The intricate beauty of gothic rings mesmerizes and hypnotize. They have a stunning look and even more stunning significance. They are more than trinkets to wear once and forget about for good. But what are Gothic rings exactly? The answer is to be found in this post.
Hundreds of Years of History
Gothic art occurred in the Middle ages, i.e. around 500 years ago. At first, Gothic influenced architecture, especially churches and cathedrals. However, these majestic buildings couldn’t hold Gothic back, and this style soon spread across fashion and jewelry. Elongated pointed shapes reminiscent of the spires of divine palaces, openwork details, multi-colored precious stone inlaid looking like stained glass – all these elements Gothic fashion inherited from architecture. Inside, Gothic cathedrals were adorned with the intricate beauty of gothic stucco molding showcasing intertwining branches and flowers. These floral patterns soon became a recurring motif in Gothic. Today, they delight with their elegance and delicacy, but several centuries ago, floral patterns were known for strong religious significance.
Thorny plants, for example, symbolized the suffering of Jesus and his atonement for human sins. The lily, otherwise known as the flower of the Virgin Mary, shows innocence, purity, and modesty. Rose stands for divine grace, and if its color is red, it becomes a symbol of passion, the blood of Christ, and his wounds.
Despite the fact that Gothic swept Europe in the Middle Ages, its age was short-lived. Soon it was replaced by other styles, and no one remembered Gothic until the Victorian era. However, at the end of the 19th century, people turned to Gothic again with all its intricate beauty of gothic designs, majestic images, and rich ornamentation. Jewelry made in this period became even more luxurious and exquisite. It riddled with precious stones, offered to admire wondrous enamel, and showed off precious metals bent and forged into breathtaking bizarre shapes. Despite its allure, the period of Gothic revival was just a splash and fashion forgot about this style until the 1980s.
The Goth Subculture
The subculture originated at the end of the 20th century took the elements of Neo-Gothic, transformed them, and offered something completely different. Jewelry of Goths is symbolism wrapped in mysticism and worship of otherworldly spirits. Often, this worship is only nominal because Goths do not practice black magic or occultism; they only use mysterious visuals such as pentagrams, crosses, ankhs, skulls, bats, etc.
While the Gothic style of fashion has more or less definite features, the subculture is not so easy to describe. It is true that the majority of Goths wear black clothes and jewelry in silvery finishes, but at the same time, there are trends called Pastel and White Goths that lean to light colors. Or let’s take occult symbolism, it is common among the Traditional Goths, Vampire Goths, Pagan Goth, and some other, less numerous offshoots. In contrast, Romantic and Antique Goths prefer outfits and jewelry inspired by Victorian Gothic.
Be that as it may, Goths and Gothic are related terms. They are not interchangeable but the fashion style and the subculture have a lot in common.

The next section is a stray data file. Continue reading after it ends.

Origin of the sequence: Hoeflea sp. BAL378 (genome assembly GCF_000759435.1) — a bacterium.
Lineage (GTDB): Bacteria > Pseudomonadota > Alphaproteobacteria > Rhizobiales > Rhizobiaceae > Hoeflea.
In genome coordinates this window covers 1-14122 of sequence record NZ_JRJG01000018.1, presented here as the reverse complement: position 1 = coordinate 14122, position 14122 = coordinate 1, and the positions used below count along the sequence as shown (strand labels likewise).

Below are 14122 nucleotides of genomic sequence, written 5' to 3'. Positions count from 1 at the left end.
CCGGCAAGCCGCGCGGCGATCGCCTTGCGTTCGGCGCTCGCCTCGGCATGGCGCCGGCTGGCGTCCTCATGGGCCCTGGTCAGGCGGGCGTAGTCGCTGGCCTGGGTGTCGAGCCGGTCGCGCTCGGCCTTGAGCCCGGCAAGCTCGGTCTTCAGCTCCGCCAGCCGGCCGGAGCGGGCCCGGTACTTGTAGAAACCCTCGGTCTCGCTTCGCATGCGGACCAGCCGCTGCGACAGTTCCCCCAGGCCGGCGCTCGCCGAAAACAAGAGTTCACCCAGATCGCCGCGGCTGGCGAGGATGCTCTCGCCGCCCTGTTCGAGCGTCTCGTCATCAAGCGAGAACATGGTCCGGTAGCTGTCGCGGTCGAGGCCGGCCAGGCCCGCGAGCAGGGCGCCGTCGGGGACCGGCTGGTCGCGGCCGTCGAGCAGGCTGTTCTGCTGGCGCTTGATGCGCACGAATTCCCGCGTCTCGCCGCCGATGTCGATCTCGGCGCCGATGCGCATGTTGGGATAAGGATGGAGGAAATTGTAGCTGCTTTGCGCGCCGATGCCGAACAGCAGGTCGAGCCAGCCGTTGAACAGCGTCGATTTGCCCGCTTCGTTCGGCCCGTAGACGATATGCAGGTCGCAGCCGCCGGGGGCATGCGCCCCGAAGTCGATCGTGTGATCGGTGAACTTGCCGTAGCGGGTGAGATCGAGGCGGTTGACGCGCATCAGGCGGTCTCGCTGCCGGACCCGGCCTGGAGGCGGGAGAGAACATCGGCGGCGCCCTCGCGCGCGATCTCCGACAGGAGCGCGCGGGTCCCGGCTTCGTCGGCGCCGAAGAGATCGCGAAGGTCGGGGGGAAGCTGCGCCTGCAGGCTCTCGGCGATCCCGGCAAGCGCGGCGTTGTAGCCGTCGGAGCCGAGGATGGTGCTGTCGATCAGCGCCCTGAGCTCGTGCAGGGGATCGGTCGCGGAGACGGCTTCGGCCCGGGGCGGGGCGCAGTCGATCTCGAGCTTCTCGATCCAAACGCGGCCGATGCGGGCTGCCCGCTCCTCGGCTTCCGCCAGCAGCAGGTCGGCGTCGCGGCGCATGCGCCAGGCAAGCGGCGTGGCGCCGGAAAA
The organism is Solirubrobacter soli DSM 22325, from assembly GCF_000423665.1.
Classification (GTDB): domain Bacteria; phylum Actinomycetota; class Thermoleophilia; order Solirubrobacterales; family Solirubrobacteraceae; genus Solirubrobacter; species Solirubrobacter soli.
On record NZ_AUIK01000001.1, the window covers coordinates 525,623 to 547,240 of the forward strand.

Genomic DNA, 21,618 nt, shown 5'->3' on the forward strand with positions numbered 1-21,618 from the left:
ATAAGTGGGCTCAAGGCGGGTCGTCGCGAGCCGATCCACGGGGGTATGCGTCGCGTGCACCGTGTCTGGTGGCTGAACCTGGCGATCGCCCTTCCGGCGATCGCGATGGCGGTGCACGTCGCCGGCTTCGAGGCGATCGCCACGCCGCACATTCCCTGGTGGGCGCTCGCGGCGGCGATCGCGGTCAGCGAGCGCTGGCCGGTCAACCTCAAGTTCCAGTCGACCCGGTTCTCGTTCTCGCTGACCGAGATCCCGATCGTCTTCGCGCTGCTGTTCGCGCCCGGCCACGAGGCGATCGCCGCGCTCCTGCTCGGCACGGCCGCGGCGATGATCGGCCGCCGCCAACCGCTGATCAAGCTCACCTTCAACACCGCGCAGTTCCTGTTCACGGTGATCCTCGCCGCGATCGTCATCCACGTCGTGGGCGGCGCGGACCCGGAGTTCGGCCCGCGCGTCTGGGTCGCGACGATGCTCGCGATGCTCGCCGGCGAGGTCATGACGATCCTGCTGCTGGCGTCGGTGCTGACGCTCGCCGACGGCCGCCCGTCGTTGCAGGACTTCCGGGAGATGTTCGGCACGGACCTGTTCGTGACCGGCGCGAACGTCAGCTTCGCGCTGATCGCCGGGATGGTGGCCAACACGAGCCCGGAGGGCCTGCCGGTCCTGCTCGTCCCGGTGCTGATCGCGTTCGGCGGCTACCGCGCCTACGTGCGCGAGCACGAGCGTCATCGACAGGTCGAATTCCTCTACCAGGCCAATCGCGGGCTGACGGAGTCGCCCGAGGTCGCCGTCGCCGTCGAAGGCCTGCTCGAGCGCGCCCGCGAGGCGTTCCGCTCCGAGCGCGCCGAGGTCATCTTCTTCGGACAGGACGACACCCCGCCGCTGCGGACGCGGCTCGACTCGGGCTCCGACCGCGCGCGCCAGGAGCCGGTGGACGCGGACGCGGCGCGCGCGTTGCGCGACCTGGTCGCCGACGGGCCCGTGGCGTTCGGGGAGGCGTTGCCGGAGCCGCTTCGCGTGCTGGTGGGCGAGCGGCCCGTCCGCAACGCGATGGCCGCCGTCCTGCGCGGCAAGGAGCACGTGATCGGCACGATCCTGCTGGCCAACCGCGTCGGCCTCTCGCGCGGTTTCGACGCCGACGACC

Features of Gothic and Goth’s Jewelry
Whether you talk about Gothic jewelry or products for the Goth subculture, you imply something like this:
- Items made of silver.
Although Gothic does not shy away from gold, it prefers silver. The Goth subculture, meanwhile, accepts only light-colored metals. It is because pale silvery color personifies the moon. The Earth’s satellite is the patron saint of mysterious creatures living in the shadows. By and large, it is associated with death and cold. The sun, on the other hand, denotes life and vital energy, and gold is its symbol. For this reason, gold and warm colors are generally rare in Gothic. Plus, silver looks better with black outfits.
- Lots of Inlays
Both modern and ancient Gothics are fond of ostentatiousness. An embellishment of precious and not very precious but lustrous stones is one of the ways to draw attention. As we said, Gothic loves cold colors, such as those radiated by sapphires, emeralds, amethysts, as well as black and white pearls and diamonds. Garnets and rubies, although they are on the warm side of the spectrum, are welcomed in Gothic because they resemble drops of blood. Blood, if you didn’t know it, is one of the central themes in Gothic. Besides stones, Gothic often resorts to enamels, blackening, and combinations of metal with wood, lace, velvet, and leather.
- Larger Than Life Sizes
Gothic is not about modesty. The larger a Gothic ring or necklace, the better. The more intricate beauty of gothic its design, the better. These jewelry items are not meant to be hidden under the clothes, they need to be the center of attention.
The most popular Gothic motifs are:
– religious – these are crosses of all kinds, Christian symbols, and icons with the faces of saints;
– floral – patterns depicting vines, roses, lilies, leaves, thorns, etc. Such patterns exist since the Middle Ages and are known as Krabbe;
– images imitating elements of Gothic architecture such as spires, vaulted windows, rose windows, stained glass, etc.;
– mystical animals – gargoyles, dragons, Baphomet, etc.;
– symbols of the afterlife – coffins, crosses, ghosts, skulls, pentagrams, vampires, etc.;
– chivalry symbols including the image of knights, as well as their swords, shields, and helmets.
Gothic is a rather complex phenomenon. However, it is so fascinating to fathom its aspects and variations. Perhaps the very first Gothic ring in your personal collection will push you to learn more about the many facets of this mysterious fashion style.